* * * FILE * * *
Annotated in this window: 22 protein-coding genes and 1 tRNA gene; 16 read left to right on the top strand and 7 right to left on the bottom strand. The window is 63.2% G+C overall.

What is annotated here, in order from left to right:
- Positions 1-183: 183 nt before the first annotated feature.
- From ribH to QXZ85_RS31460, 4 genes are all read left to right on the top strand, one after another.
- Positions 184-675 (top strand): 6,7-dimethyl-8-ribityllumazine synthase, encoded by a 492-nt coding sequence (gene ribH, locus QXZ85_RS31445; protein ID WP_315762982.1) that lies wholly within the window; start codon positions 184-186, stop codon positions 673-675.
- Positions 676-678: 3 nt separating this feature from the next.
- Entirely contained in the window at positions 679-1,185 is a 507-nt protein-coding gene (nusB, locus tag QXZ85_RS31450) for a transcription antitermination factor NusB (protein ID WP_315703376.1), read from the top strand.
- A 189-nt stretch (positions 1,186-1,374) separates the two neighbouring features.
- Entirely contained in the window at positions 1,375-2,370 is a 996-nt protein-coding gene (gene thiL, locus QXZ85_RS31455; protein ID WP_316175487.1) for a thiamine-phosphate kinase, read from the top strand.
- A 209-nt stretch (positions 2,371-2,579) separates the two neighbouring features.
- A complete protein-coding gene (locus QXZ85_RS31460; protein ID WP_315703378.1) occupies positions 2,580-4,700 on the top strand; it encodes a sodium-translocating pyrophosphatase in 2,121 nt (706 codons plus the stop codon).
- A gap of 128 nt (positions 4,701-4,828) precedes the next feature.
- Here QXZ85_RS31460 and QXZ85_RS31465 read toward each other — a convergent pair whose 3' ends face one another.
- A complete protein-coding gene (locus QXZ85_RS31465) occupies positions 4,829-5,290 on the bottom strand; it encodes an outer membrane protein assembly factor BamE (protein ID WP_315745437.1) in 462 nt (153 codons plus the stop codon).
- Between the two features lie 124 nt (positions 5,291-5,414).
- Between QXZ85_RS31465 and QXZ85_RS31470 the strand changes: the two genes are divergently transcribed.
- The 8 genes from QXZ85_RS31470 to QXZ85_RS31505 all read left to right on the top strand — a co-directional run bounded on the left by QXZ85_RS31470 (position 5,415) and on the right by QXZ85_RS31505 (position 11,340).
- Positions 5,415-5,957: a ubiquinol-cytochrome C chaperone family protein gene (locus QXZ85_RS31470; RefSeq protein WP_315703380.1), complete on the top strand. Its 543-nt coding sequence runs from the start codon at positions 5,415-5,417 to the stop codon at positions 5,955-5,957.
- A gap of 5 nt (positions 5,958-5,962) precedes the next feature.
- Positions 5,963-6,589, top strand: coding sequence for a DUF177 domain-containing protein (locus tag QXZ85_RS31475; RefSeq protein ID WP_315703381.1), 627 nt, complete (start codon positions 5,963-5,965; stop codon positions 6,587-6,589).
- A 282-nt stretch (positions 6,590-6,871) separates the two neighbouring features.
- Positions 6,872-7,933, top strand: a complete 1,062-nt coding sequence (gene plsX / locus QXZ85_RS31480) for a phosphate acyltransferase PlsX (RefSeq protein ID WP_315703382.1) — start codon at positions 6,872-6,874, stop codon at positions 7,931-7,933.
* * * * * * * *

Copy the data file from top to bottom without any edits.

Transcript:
Annotated in this window: 22 protein-coding genes and 1 tRNA gene; 16 read left to right on the top strand and 7 right to left on the bottom strand. The window is 63.2% G+C overall.

What is annotated here, in order from left to right:
- Positions 1-183: 183 nt before the first annotated feature.
- From ribH to QXZ85_RS31460, 4 genes are all read left to right on the top strand, one after another.
- Positions 184-675 (top strand): 6,7-dimethyl-8-ribityllumazine synthase, encoded by a 492-nt coding sequence (gene ribH, locus QXZ85_RS31445; protein ID WP_315762982.1) that lies wholly within the window; start codon positions 184-186, stop codon positions 673-675.
- Positions 676-678: 3 nt separating this feature from the next.
- Entirely contained in the window at positions 679-1,185 is a 507-nt protein-coding gene (nusB, locus tag QXZ85_RS31450) for a transcription antitermination factor NusB (protein ID WP_315703376.1), read from the top strand.
- A 189-nt stretch (positions 1,186-1,374) separates the two neighbouring features.
- Entirely contained in the window at positions 1,375-2,370 is a 996-nt protein-coding gene (gene thiL, locus QXZ85_RS31455; protein ID WP_316175487.1) for a thiamine-phosphate kinase, read from the top strand.
- A 209-nt stretch (positions 2,371-2,579) separates the two neighbouring features.
- A complete protein-coding gene (locus QXZ85_RS31460; protein ID WP_315703378.1) occupies positions 2,580-4,700 on the top strand; it encodes a sodium-translocating pyrophosphatase in 2,121 nt (706 codons plus the stop codon).
- A gap of 128 nt (positions 4,701-4,828) precedes the next feature.
- Here QXZ85_RS31460 and QXZ85_RS31465 read toward each other — a convergent pair whose 3' ends face one another.
- A complete protein-coding gene (locus QXZ85_RS31465) occupies positions 4,829-5,290 on the bottom strand; it encodes an outer membrane protein assembly factor BamE (protein ID WP_315745437.1) in 462 nt (153 codons plus the stop codon).
- Between the two features lie 124 nt (positions 5,291-5,414).
- Between QXZ85_RS31465 and QXZ85_RS31470 the strand changes: the two genes are divergently transcribed.
- The 8 genes from QXZ85_RS31470 to QXZ85_RS31505 all read left to right on the top strand — a co-directional run bounded on the left by QXZ85_RS31470 (position 5,415) and on the right by QXZ85_RS31505 (position 11,340).
- Positions 5,415-5,957: a ubiquinol-cytochrome C chaperone family protein gene (locus QXZ85_RS31470; RefSeq protein WP_315703380.1), complete on the top strand. Its 543-nt coding sequence runs from the start codon at positions 5,415-5,417 to the stop codon at positions 5,955-5,957.
- A gap of 5 nt (positions 5,958-5,962) precedes the next feature.
- Positions 5,963-6,589, top strand: coding sequence for a DUF177 domain-containing protein (locus tag QXZ85_RS31475; RefSeq protein ID WP_315703381.1), 627 nt, complete (start codon positions 5,963-5,965; stop codon positions 6,587-6,589).
- A 282-nt stretch (positions 6,590-6,871) separates the two neighbouring features.
- Positions 6,872-7,933, top strand: a complete 1,062-nt coding sequence (gene plsX / locus QXZ85_RS31480) for a phosphate acyltransferase PlsX (RefSeq protein ID WP_315703382.1) — start codon at positions 6,872-6,874, stop codon at positions 7,931-7,933.